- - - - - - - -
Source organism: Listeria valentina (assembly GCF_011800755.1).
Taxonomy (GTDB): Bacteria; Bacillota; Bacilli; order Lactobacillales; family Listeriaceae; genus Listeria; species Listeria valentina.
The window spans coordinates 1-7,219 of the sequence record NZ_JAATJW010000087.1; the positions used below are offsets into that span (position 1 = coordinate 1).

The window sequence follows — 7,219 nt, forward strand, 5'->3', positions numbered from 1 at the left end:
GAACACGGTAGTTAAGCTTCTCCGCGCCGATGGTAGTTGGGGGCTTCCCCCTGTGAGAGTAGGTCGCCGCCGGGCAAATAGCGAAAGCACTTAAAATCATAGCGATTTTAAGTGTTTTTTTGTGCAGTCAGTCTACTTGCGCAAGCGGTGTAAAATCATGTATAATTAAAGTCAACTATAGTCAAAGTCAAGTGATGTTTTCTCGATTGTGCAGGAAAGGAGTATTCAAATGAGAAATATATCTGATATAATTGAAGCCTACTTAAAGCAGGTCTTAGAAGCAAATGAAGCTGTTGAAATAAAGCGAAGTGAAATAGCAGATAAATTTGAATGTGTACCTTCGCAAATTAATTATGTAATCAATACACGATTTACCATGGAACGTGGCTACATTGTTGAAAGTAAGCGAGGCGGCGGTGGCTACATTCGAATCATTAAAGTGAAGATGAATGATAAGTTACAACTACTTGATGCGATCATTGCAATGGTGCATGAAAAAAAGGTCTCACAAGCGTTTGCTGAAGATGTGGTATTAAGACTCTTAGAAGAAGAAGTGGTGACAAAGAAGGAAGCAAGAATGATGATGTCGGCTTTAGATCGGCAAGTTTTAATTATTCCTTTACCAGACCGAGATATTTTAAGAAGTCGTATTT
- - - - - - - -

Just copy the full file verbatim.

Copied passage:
Source organism: Listeria valentina (assembly GCF_011800755.1).
Taxonomy (GTDB): Bacteria; Bacillota; Bacilli; order Lactobacillales; family Listeriaceae; genus Listeria; species Listeria valentina.
The window spans coordinates 1-7,219 of the sequence record NZ_JAATJW010000087.1; the positions used below are offsets into that span (position 1 = coordinate 1).

The window sequence follows — 7,219 nt, forward strand, 5'->3', positions numbered from 1 at the left end:
GAACACGGTAGTTAAGCTTCTCCGCGCCGATGGTAGTTGGGGGCTTCCCCCTGTGAGAGTAGGTCGCCGCCGGGCAAATAGCGAAAGCACTTAAAATCATAGCGATTTTAAGTGTTTTTTTGTGCAGTCAGTCTACTTGCGCAAGCGGTGTAAAATCATGTATAATTAAAGTCAACTATAGTCAAAGTCAAGTGATGTTTTCTCGATTGTGCAGGAAAGGAGTATTCAAATGAGAAATATATCTGATATAATTGAAGCCTACTTAAAGCAGGTCTTAGAAGCAAATGAAGCTGTTGAAATAAAGCGAAGTGAAATAGCAGATAAATTTGAATGTGTACCTTCGCAAATTAATTATGTAATCAATACACGATTTACCATGGAACGTGGCTACATTGTTGAAAGTAAGCGAGGCGGCGGTGGCTACATTCGAATCATTAAAGTGAAGATGAATGATAAGTTACAACTACTTGATGCGATCATTGCAATGGTGCATGAAAAAAAGGTCTCACAAGCGTTTGCTGAAGATGTGGTATTAAGACTCTTAGAAGAAGAAGTGGTGACAAAGAAGGAAGCAAGAATGATGATGTCGGCTTTAGATCGGCAAGTTTTAATTATTCCTTTACCAGACCGAGATATTTTAAGAAGTCGTATTT